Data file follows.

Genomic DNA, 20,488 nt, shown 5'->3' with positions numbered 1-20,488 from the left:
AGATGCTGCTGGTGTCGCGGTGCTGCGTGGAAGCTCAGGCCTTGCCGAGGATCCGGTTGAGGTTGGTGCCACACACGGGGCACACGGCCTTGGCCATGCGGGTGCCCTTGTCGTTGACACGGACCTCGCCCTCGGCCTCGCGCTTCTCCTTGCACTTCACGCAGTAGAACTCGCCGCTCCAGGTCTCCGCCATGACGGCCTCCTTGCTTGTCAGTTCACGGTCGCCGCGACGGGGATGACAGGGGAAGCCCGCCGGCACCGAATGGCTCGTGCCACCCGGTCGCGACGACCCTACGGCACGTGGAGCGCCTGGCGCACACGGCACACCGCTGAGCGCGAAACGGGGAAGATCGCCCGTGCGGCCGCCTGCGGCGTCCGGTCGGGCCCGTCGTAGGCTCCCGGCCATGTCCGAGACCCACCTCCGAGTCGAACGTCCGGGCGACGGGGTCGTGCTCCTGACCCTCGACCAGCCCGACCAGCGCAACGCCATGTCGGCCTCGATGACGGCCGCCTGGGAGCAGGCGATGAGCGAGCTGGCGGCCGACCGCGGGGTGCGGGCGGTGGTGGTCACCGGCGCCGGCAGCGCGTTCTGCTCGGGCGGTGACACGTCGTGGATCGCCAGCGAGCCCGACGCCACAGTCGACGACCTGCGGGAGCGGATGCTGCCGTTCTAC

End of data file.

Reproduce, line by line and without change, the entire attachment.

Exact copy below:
Genomic DNA, 20,488 nt, shown 5'->3' with positions numbered 1-20,488 from the left:
AGATGCTGCTGGTGTCGCGGTGCTGCGTGGAAGCTCAGGCCTTGCCGAGGATCCGGTTGAGGTTGGTGCCACACACGGGGCACACGGCCTTGGCCATGCGGGTGCCCTTGTCGTTGACACGGACCTCGCCCTCGGCCTCGCGCTTCTCCTTGCACTTCACGCAGTAGAACTCGCCGCTCCAGGTCTCCGCCATGACGGCCTCCTTGCTTGTCAGTTCACGGTCGCCGCGACGGGGATGACAGGGGAAGCCCGCCGGCACCGAATGGCTCGTGCCACCCGGTCGCGACGACCCTACGGCACGTGGAGCGCCTGGCGCACACGGCACACCGCTGAGCGCGAAACGGGGAAGATCGCCCGTGCGGCCGCCTGCGGCGTCCGGTCGGGCCCGTCGTAGGCTCCCGGCCATGTCCGAGACCCACCTCCGAGTCGAACGTCCGGGCGACGGGGTCGTGCTCCTGACCCTCGACCAGCCCGACCAGCGCAACGCCATGTCGGCCTCGATGACGGCCGCCTGGGAGCAGGCGATGAGCGAGCTGGCGGCCGACCGCGGGGTGCGGGCGGTGGTGGTCACCGGCGCCGGCAGCGCGTTCTGCTCGGGCGGTGACACGTCGTGGATCGCCAGCGAGCCCGACGCCACAGTCGACGACCTGCGGGAGCGGATGCTGCCGTTCTAC